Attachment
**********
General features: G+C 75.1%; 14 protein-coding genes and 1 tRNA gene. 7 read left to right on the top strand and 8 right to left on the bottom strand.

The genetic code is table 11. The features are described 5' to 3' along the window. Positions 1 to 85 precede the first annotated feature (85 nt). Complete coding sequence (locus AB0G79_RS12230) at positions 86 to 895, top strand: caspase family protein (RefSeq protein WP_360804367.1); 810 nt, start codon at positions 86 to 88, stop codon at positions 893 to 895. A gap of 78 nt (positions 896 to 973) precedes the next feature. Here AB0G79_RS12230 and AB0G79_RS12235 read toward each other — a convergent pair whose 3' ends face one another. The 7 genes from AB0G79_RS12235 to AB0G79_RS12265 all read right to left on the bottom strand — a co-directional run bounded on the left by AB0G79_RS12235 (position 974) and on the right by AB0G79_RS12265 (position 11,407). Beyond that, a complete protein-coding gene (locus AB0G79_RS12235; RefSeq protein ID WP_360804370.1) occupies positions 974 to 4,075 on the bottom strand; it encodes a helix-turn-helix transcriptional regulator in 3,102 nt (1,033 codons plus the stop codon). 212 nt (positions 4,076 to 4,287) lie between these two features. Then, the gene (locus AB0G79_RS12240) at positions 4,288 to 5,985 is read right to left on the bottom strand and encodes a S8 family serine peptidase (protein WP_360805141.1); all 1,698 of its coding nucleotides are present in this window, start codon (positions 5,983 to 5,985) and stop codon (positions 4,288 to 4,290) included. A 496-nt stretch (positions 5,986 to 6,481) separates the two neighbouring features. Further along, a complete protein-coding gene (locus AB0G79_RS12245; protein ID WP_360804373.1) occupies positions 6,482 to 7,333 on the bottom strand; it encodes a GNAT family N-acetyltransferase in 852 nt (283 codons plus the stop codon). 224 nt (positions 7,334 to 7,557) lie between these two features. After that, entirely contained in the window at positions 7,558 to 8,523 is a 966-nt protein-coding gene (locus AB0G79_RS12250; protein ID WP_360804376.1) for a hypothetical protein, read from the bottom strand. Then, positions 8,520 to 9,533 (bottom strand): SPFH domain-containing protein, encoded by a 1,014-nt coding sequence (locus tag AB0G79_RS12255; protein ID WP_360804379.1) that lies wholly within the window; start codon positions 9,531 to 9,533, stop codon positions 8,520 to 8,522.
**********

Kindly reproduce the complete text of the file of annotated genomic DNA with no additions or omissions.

General features: G+C 75.1%; 14 protein-coding genes and 1 tRNA gene. 7 read left to right on the top strand and 8 right to left on the bottom strand.

The genetic code is table 11. The features are described 5' to 3' along the window. Positions 1 to 85 precede the first annotated feature (85 nt). Complete coding sequence (locus AB0G79_RS12230) at positions 86 to 895, top strand: caspase family protein (RefSeq protein WP_360804367.1); 810 nt, start codon at positions 86 to 88, stop codon at positions 893 to 895. A gap of 78 nt (positions 896 to 973) precedes the next feature. Here AB0G79_RS12230 and AB0G79_RS12235 read toward each other — a convergent pair whose 3' ends face one another. The 7 genes from AB0G79_RS12235 to AB0G79_RS12265 all read right to left on the bottom strand — a co-directional run bounded on the left by AB0G79_RS12235 (position 974) and on the right by AB0G79_RS12265 (position 11,407). Beyond that, a complete protein-coding gene (locus AB0G79_RS12235; RefSeq protein ID WP_360804370.1) occupies positions 974 to 4,075 on the bottom strand; it encodes a helix-turn-helix transcriptional regulator in 3,102 nt (1,033 codons plus the stop codon). 212 nt (positions 4,076 to 4,287) lie between these two features. Then, the gene (locus AB0G79_RS12240) at positions 4,288 to 5,985 is read right to left on the bottom strand and encodes a S8 family serine peptidase (protein WP_360805141.1); all 1,698 of its coding nucleotides are present in this window, start codon (positions 5,983 to 5,985) and stop codon (positions 4,288 to 4,290) included. A 496-nt stretch (positions 5,986 to 6,481) separates the two neighbouring features. Further along, a complete protein-coding gene (locus AB0G79_RS12245; protein ID WP_360804373.1) occupies positions 6,482 to 7,333 on the bottom strand; it encodes a GNAT family N-acetyltransferase in 852 nt (283 codons plus the stop codon). 224 nt (positions 7,334 to 7,557) lie between these two features. After that, entirely contained in the window at positions 7,558 to 8,523 is a 966-nt protein-coding gene (locus AB0G79_RS12250; protein ID WP_360804376.1) for a hypothetical protein, read from the bottom strand. Then, positions 8,520 to 9,533 (bottom strand): SPFH domain-containing protein, encoded by a 1,014-nt coding sequence (locus tag AB0G79_RS12255; protein ID WP_360804379.1) that lies wholly within the window; start codon positions 9,531 to 9,533, stop codon positions 8,520 to 8,522.